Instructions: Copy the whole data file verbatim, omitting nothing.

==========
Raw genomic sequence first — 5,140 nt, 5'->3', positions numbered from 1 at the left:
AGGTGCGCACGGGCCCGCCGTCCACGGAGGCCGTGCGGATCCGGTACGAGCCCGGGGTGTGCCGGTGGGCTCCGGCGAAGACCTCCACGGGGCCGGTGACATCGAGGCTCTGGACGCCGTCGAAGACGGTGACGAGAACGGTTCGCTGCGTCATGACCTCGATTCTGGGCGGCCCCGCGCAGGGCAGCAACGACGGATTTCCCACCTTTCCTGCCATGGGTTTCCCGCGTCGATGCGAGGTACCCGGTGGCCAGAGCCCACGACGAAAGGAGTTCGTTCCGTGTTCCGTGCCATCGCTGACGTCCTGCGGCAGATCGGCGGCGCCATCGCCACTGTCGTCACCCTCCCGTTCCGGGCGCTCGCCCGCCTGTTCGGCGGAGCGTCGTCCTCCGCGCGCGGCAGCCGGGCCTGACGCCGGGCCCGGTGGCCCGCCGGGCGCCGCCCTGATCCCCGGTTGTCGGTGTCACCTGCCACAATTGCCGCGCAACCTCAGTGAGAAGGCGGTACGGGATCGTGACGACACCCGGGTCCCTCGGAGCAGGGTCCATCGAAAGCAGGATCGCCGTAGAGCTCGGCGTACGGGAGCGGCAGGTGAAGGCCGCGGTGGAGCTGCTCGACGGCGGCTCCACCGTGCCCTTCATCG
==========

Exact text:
Raw genomic sequence first — 5,140 nt, 5'->3', positions numbered from 1 at the left:
AGGTGCGCACGGGCCCGCCGTCCACGGAGGCCGTGCGGATCCGGTACGAGCCCGGGGTGTGCCGGTGGGCTCCGGCGAAGACCTCCACGGGGCCGGTGACATCGAGGCTCTGGACGCCGTCGAAGACGGTGACGAGAACGGTTCGCTGCGTCATGACCTCGATTCTGGGCGGCCCCGCGCAGGGCAGCAACGACGGATTTCCCACCTTTCCTGCCATGGGTTTCCCGCGTCGATGCGAGGTACCCGGTGGCCAGAGCCCACGACGAAAGGAGTTCGTTCCGTGTTCCGTGCCATCGCTGACGTCCTGCGGCAGATCGGCGGCGCCATCGCCACTGTCGTCACCCTCCCGTTCCGGGCGCTCGCCCGCCTGTTCGGCGGAGCGTCGTCCTCCGCGCGCGGCAGCCGGGCCTGACGCCGGGCCCGGTGGCCCGCCGGGCGCCGCCCTGATCCCCGGTTGTCGGTGTCACCTGCCACAATTGCCGCGCAACCTCAGTGAGAAGGCGGTACGGGATCGTGACGACACCCGGGTCCCTCGGAGCAGGGTCCATCGAAAGCAGGATCGCCGTAGAGCTCGGCGTACGGGAGCGGCAGGTGAAGGCCGCGGTGGAGCTGCTCGACGGCGGCTCCACCGTGCCCTTCATCG